Funding of Integration Joint Boards (IJBs) in 2020/21 increased by nearly 10 per cent in real terms, bringing total funding to £10.6 billion. This was mainly due to one-off Scottish Government funding to mitigate the impacts of Covid-19.
Reserves also tripled, reflecting unspent Covid-19 funding and the late allocation of specific funding for primary care, community, mental health and alcohol and drug support.
All Scotland's IJBs, however, face significant financial sustainability issues: uncertainty of future funding, rising demand and the potential impacts of a national care service. This means:
- across all 30 IJBs there remains a significant overall budget gap - this was £151 million in 2021/22, with some IJBs facing significant financial challenges
- making recurring savings and delivering services differently is essential to addressing future budget gaps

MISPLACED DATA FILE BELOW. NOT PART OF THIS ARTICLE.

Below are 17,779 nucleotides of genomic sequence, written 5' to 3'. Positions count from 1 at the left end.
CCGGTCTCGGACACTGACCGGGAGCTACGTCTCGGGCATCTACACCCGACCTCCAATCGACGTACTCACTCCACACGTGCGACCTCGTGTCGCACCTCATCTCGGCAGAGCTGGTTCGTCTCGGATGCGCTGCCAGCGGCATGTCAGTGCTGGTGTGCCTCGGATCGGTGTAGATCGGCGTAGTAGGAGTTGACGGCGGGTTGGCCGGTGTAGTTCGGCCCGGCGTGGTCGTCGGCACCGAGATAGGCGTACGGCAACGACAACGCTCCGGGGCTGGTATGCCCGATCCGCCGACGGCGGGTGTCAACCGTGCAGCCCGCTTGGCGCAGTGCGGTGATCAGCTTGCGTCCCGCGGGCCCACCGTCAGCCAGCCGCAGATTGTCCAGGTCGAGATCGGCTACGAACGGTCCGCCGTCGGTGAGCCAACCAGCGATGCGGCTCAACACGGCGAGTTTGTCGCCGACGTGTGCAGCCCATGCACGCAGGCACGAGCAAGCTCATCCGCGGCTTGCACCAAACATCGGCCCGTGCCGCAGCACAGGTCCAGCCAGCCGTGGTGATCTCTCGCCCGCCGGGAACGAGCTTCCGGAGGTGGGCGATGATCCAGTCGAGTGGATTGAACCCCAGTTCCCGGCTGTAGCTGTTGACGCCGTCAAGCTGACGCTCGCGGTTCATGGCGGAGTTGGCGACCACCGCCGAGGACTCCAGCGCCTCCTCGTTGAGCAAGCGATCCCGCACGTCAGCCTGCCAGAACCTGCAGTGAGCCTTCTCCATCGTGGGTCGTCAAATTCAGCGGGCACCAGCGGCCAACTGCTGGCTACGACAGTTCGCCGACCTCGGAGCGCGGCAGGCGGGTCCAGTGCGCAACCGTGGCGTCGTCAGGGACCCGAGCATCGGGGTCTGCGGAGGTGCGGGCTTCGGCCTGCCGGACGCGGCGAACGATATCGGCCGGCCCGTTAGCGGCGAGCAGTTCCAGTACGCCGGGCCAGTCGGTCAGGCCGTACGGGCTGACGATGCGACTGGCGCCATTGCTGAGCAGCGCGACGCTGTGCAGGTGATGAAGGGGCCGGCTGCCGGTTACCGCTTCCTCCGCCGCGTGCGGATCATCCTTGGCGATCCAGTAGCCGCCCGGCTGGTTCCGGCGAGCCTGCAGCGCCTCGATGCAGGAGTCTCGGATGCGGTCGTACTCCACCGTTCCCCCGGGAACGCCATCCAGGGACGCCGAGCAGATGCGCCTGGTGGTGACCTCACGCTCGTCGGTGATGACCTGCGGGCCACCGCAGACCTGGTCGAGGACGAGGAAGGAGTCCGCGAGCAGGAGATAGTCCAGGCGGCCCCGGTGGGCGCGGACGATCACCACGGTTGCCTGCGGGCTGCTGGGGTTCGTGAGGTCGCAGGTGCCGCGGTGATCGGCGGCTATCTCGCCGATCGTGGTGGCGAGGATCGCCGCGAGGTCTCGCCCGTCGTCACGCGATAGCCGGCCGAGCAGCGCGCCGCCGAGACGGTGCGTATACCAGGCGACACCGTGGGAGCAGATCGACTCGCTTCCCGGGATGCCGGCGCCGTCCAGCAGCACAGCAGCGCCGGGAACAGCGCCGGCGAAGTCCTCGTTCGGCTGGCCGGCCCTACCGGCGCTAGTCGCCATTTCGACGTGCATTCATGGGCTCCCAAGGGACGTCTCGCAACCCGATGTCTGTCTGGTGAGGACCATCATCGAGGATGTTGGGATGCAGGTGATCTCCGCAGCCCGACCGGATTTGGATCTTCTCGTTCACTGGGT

- 81 per cent of money held in reserves is ringfenced, creating a lack of flexibility in how IJBs can use this money
- Securing longer-term financial planning – only five IJBs have long-term financial plans
William Moyes, Chair, Accounts Commission said:
Scotland's 30 Integration Joint Boards face an increasingly uncertain future, with mounting financial and service pressures. All IJBs must put in place robust, detailed longer-term financial plans, helping design sustainable services.
The pressures and demands on health and social care services are significant. The long-term, adverse impacts of Covid-19 on our health is as yet unknown, alongside pre-existing rising demand, serious recruitment challenges across the social care sector, continued inflation and uncertain longer-term funding for IJBs. This comes alongside plans to develop and implement a National Care Service, which has the potential to significantly change the way IJBs operate.